So, next we start looking up for the video by passing search_input to SearchVideos function. We capture the response in variable = search, which is a class object. I haven’t ventured into understanding more on the attributes of this object, except for what is required for my objective here (told you, am lazy 🙂 ). So, result() function attribute is what I need as it gives me string output of the search results, and parse them using json.loads(). We then get a dictionary of search results with key = search_result and value = list of search results, each one in a dictionary format. These results have following parameters: dict_keys([‘index’, ‘id’, ‘link’, ‘title’, ‘channel’, ‘duration’, ‘views’, ‘thumbnails’, ‘channelId’]). In our case, we need 'id' for playing videos. Btw, in case you have YouTube content of your own, and want to track how it’s faring, youtubesearpython could be an excellent place to start.
Okay! so the dish is now ready, we just need to plate it up. So, we create a YoutubeController object and pass it to the register_handler() function of cast object. This will allow us to cast whatever gets played on YouTube. And so, we simply play on YouTube using play_video and stream it on Chromecast using play() attribute of media_controller

def CipherYogi():
    SpeakText("Please look at camera for Authentication")
    AKSHAT_AUTH = FaceinVideoStream()    
         SpeakText("Akshat Authenticated")
    SpeakText("Hello Akshat what do you want me to do")
        r = sr.Recognizer()
                with sr.Microphone() as audio_source: 
                    r.adjust_for_ambient_noise(audio_source, duration=0.2)   
                    input_audio = r.listen(audio_source) 
                    AudioText = r.recognize_google(input_audio) 
                    AudioText = AudioText.lower() 
                    print("Hi Akshat, Did you say " + AudioText) 
                    if "youtube" in AudioText:                    
            except sr.RequestError as e: 
                print("Could not request results; {0}".format(e)) 
            except sr.UnknownValueError: 
                print("unknown error occured") 

If you have followed it till here, this one must be super easy. All I do here is to read Microphone input and check if the user (which is me 🙂 ) has said “YouTube” in it or not. If yes, it becomes a trigger for me to load PlayYouTube() function.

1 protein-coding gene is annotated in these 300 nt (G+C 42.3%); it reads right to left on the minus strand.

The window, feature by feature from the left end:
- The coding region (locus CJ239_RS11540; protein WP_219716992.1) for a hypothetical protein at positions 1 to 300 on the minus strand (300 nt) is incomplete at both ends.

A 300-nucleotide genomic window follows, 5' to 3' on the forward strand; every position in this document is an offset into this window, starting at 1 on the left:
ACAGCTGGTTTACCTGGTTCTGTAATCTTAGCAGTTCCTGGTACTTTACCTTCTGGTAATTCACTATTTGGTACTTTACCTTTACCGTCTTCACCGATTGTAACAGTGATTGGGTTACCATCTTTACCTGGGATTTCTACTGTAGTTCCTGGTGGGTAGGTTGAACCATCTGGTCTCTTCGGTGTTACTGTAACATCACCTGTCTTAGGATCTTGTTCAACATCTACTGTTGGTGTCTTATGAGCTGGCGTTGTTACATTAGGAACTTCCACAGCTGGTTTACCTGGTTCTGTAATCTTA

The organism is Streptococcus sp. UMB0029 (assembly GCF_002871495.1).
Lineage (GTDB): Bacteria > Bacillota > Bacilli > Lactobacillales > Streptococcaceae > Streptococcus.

So, here is time to… (Woo-Hoo!)


CY: Object Detection using OpenCV

In the previous post, I trained CipherYogi to recognize my face and use the superpower to authenticate me before it performs any other magic for me. Now that CipherYogi has learnt it and shall master it over a period of next few months wherein I intend to figure out how it could progressively train itself further, I will now make it take baby steps towards identifying the objects I use – my watch, my mobile, my laptop etc etc. In this post, I will be covering how CipherYogi learns to identify these objects. I have used live webcam feed as the input, however it can very well be done on image or video as input (i.e you can make it detect if a given object is there or not in an image or a video).

Following are the steps we will follow:

  1. Gathering samples – negative and positive.
  2. Training cascade using sample images
  3. Use cascade for object detection

Step 1:

First things first. In order to train cascade, we need a whole lot of sample images – both positive (one with the object) and negative (one without the object), say 1000+ each with ideally 2:1 ratio of positives to negatives. As you would have guessed, getting negative images sounds like an easier problem. In my example here, I will be training to identify my watch and it’s not easy for me to find thousands of images of my watch, right? Well, not really. We have some good news here. All we need is just one positive image (as a minimum), and use built-in function opencv_createsamples() which shall reuse the same image to generate a set of positive images. It does so by rotating the positive image at various angles and superimposing on negative images. So, what we really need therefore to get started is – a bunch of negative images and one positive image. While you can use your own images for the negative image set as long as you are sure none of them carry the object to be detected, there is a another way to create the set. And that is simple download from (visit the website and create an account. You can use the images for non-commercial purposes). This part can be automated using a script like the one below. So, let’s start by importing the necessary libraries.

import urllib.request
import cv2
import numpy as np
import os